UPDATE, 6 p.m. MT: Severe weather event Sandy made landfall along the coast of southern New Jersey, the National Hurricane Center said Monday evening. Even though it has sustained winds of 80 mph, Sandy is no longer considered a hurricane. The center said it reclassified the storm because "Sandy has continued to lose tropical characteristics." More than 2.2 million customers are without power in 11 states and the District of Columbia, according to data from utility companies.

Here are links and information about the storm.

Video: Utahns prepare to join Hurricane Sandy service efforts (KSL)

Utah's Red Cross asking for donors

How to Donate:

A list of charities helping with Hurricane Sandy and where to donate

How to prepare for a hurricane (ready.gov)

Map with location, forecast, more info (Google Crisis Response)

Baltimore Sun weather blog

New York Times topic page

New York Times blog 'The Lede'

National Weather Service imagery, storm details

The Weather Channel's Hurricane Central

CNN: Hurricane Sandy: 5 things to know

News reports:

NEW YORK (AP) — Hurricane Sandy is bearing down on the Eastern Seaboard's largest cities this morning, forcing the shutdown of mass transit, schools and financial markets, sending coastal residents fleeing, and threatening a dangerous mix of high winds, soaking rain and a surging wall of water up to 11 feet tall.

Sandy strengthened before dawn and stayed on a predicted path toward Washington, Baltimore, Philadelphia and New York — putting it on a collision course with two other weather systems that would create a superstorm with the potential for havoc over 800 miles from the East Coast to the Great Lakes. About 2 to 3 feet of snow were even forecast for mountainous parts of West Virginia.

The tempest could endanger up to 50 million people for days. It has grounded thousands of flights across the country, threatening to bring a near halt to air travel for at least two days in a key region for both domestic and international flights.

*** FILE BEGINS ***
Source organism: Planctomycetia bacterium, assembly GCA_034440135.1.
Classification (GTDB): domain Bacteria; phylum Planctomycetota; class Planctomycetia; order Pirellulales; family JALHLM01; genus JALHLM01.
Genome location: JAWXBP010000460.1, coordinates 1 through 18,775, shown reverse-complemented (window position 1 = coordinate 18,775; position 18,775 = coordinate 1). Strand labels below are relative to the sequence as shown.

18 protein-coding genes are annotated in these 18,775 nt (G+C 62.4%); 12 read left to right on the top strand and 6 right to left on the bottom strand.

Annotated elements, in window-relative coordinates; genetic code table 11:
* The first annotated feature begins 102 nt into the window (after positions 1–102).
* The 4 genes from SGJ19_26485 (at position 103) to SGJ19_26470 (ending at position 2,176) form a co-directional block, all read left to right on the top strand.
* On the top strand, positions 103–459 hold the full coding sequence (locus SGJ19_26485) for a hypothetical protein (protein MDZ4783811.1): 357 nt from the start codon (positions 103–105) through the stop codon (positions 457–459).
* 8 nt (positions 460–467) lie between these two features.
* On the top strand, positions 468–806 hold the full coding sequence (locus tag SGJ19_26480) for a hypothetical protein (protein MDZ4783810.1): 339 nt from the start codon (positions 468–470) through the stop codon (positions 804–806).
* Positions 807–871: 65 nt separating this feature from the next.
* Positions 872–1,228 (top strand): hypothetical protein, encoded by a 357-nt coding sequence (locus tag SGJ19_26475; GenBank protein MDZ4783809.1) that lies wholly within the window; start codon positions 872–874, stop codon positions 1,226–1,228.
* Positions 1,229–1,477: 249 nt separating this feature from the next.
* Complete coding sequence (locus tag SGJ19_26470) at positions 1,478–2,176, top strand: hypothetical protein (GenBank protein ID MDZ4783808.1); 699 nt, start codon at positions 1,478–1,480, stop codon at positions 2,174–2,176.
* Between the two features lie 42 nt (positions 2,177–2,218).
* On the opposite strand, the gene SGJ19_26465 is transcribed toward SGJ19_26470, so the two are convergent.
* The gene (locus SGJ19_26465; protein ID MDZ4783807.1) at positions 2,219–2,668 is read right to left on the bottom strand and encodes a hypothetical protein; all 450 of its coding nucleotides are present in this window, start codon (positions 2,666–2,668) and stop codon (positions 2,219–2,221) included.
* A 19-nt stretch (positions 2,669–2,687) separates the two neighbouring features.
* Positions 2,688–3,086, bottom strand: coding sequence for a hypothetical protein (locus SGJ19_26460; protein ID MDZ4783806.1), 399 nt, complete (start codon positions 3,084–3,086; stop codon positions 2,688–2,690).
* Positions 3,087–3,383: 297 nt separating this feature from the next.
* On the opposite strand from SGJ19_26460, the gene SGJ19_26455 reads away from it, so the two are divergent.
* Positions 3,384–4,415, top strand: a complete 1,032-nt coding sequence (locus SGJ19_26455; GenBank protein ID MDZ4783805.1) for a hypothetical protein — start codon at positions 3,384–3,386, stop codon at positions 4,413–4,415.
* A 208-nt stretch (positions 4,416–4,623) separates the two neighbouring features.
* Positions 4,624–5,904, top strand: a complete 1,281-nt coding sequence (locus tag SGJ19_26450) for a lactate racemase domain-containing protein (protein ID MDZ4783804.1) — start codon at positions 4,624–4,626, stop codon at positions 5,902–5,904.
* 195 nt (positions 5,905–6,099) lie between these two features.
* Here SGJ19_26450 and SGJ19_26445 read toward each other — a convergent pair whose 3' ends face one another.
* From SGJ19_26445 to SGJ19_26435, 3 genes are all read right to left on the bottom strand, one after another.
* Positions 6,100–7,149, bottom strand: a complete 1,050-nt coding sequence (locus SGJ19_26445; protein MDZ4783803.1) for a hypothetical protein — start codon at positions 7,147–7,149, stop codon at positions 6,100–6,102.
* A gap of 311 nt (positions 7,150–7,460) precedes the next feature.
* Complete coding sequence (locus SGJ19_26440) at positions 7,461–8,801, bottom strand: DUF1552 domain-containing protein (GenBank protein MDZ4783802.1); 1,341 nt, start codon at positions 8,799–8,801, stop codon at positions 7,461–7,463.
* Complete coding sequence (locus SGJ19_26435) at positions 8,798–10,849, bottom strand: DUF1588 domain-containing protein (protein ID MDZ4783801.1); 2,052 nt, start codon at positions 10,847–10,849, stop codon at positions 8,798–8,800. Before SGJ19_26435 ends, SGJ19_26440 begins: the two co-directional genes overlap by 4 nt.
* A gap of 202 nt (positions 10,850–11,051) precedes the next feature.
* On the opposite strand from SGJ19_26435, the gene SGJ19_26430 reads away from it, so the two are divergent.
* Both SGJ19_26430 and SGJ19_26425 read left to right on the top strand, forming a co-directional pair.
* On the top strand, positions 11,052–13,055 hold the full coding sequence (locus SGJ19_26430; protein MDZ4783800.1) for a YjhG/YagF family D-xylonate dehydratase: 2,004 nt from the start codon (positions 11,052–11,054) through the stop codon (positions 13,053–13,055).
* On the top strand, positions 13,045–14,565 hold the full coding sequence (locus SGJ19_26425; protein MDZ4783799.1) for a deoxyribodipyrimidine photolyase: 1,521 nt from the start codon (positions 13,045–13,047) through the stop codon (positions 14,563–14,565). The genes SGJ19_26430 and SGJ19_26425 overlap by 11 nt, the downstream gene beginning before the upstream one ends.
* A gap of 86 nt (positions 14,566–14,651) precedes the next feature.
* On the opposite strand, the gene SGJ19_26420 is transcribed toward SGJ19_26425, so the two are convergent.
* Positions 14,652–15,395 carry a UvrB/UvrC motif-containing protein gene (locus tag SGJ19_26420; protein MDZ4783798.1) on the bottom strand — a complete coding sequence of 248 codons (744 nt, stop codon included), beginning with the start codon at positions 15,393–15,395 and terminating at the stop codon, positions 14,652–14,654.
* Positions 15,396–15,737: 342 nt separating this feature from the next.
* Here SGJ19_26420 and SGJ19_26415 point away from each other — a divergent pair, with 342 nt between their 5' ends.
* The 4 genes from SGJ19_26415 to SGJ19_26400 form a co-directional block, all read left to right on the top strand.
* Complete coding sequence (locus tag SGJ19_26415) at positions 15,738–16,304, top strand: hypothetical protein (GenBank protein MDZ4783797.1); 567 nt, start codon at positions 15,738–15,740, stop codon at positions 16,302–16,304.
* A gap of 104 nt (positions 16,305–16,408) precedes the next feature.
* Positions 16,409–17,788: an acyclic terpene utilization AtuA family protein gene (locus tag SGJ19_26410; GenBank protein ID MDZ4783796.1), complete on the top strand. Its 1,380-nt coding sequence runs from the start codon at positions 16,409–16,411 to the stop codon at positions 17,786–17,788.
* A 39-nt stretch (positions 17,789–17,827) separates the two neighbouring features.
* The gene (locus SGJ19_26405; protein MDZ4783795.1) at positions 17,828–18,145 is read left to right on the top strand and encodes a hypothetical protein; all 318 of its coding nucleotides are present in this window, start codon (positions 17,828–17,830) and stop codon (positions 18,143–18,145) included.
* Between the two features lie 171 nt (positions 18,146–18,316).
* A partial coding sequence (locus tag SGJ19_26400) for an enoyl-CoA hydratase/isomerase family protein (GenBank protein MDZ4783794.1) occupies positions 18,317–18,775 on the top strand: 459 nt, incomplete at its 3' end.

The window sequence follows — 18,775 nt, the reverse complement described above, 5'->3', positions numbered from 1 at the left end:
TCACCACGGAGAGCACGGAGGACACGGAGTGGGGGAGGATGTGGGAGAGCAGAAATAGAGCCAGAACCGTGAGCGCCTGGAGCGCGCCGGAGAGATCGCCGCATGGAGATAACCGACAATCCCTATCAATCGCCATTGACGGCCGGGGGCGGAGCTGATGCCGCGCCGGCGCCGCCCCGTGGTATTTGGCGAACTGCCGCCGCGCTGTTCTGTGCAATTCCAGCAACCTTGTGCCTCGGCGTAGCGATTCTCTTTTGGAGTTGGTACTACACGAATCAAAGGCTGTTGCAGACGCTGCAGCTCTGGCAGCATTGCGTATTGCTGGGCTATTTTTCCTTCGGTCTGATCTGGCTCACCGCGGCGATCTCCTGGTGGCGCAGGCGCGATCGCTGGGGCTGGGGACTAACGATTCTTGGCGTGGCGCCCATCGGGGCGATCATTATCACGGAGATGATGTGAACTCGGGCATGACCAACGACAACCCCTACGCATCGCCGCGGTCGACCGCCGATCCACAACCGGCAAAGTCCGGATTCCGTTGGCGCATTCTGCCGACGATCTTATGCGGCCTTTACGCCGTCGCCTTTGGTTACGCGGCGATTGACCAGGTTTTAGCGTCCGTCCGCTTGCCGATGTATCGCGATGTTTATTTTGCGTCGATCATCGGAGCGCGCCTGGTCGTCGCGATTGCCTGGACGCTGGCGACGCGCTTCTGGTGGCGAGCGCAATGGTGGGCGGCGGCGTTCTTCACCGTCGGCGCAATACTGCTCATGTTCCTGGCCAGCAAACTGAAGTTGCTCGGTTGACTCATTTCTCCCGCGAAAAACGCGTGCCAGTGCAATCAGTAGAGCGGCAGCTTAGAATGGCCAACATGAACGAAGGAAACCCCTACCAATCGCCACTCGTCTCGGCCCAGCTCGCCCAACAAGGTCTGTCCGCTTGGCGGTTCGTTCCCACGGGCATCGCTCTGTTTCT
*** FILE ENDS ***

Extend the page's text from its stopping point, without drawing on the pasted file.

View Red Cross locations in Hurricane Sandy pathway in a larger map

Hurricane affecting presidential political campaign

ORLANDO, Fla. (AP) — A strengthening Hurricane Sandy disrupted the campaign for the White House Monday, with President Obama canceling his political rallies and rushing back to the White House from battleground Florida to monitor the storm and get Air Force One safely back to Washington.

Republican nominee Mitt Romney was campaigning in the Midwest out of the storm's path Monday, but called off events scheduled in Virginia Sunday and New Hampshire Tuesday.

Heavy snow expected in W.Va.

CHARLESTON, W.Va. (AP) — Forecasters say as much as 3 feet of snow is now possible along the highest ridge tops of West Virginia. The National Weather Service on Monday updated its previous forecast, which had said up to 2 feet of snow was possible.

Storm grounds about 60 flights from Denver

DENVER (AP) — About 60 flights from Denver to the East Coast are being canceled because of Hurricane Sandy. Airport officials said Monday the canceled flights are among 1,700 arrivals and departures the airport handles every day.